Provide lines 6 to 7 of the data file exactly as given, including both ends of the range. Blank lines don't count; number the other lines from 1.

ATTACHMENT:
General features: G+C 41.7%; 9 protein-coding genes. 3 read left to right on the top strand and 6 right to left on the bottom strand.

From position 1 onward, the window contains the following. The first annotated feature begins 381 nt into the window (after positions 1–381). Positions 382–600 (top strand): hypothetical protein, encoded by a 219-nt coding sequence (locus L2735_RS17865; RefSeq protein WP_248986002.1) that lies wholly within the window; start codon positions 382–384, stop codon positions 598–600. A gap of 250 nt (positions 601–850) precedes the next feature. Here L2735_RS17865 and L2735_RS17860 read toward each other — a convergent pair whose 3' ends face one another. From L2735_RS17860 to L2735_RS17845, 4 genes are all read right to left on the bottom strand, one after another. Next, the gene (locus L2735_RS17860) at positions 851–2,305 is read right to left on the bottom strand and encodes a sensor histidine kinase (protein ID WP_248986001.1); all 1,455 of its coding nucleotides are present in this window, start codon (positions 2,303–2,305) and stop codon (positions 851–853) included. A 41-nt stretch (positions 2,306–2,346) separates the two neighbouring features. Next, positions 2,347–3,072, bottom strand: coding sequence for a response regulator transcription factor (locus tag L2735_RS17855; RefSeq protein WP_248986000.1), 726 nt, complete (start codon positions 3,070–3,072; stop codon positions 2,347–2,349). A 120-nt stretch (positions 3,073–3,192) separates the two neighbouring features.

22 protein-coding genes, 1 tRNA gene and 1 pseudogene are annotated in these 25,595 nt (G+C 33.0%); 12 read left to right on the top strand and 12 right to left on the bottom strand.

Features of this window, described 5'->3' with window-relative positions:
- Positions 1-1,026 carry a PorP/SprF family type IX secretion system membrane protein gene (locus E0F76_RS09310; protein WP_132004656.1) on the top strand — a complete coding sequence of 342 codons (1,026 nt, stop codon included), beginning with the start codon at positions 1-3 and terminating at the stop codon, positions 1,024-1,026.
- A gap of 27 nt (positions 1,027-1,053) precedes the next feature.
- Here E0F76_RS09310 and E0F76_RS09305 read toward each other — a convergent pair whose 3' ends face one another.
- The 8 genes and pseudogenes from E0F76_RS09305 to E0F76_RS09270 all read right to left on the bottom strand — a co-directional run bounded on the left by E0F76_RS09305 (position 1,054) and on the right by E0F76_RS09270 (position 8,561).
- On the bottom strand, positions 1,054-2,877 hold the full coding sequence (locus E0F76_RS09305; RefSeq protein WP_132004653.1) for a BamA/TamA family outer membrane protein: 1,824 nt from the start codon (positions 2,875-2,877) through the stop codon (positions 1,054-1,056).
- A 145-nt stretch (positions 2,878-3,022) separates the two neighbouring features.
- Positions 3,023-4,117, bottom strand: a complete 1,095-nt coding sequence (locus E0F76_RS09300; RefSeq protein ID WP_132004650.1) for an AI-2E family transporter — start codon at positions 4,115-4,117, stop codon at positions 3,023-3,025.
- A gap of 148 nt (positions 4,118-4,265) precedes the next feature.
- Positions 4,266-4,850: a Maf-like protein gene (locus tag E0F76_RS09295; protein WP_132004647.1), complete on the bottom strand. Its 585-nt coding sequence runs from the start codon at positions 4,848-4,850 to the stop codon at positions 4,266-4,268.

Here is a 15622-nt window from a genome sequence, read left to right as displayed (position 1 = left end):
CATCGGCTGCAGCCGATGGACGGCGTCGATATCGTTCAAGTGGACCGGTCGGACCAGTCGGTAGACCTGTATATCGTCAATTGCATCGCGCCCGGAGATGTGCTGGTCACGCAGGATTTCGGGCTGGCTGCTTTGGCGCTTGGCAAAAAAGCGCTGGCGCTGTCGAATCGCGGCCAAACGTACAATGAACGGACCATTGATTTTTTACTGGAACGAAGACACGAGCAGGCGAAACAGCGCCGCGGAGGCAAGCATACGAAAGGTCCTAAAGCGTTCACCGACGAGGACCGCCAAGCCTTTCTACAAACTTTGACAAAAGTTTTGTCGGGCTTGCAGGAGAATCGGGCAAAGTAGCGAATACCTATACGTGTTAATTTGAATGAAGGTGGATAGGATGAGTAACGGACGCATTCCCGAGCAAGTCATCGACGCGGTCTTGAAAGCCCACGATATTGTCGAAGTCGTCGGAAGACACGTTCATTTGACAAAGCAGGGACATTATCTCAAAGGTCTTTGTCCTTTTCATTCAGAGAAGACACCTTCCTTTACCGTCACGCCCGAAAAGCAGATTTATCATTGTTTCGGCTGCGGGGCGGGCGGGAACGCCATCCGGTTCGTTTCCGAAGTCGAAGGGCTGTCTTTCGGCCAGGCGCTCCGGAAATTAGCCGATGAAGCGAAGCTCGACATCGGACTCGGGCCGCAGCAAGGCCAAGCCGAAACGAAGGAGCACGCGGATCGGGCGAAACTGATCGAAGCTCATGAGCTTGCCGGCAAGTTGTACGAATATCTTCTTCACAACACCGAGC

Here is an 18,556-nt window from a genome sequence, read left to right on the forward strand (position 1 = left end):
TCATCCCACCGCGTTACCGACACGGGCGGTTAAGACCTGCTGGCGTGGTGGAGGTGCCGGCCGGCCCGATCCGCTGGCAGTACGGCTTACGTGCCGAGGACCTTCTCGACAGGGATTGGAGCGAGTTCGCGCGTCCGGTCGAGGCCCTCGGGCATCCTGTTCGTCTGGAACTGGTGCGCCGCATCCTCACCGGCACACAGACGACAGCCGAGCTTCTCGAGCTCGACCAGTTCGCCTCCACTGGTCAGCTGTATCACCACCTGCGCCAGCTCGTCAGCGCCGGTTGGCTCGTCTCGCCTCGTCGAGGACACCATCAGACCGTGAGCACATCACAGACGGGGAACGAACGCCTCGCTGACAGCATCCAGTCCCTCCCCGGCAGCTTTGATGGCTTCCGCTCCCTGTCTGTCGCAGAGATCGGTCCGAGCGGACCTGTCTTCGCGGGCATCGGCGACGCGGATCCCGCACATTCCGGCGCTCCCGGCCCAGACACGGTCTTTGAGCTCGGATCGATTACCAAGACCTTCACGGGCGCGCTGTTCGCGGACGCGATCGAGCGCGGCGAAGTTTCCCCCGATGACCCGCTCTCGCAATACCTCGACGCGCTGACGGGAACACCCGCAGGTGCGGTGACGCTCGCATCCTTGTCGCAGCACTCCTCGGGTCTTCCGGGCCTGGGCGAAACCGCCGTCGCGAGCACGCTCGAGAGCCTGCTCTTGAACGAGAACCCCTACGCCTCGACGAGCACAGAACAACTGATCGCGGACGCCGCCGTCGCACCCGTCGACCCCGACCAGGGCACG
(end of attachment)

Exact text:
- A gap of 27 nt (positions 1,027-1,053) precedes the next feature.
- Here E0F76_RS09310 and E0F76_RS09305 read toward each other — a convergent pair whose 3' ends face one another.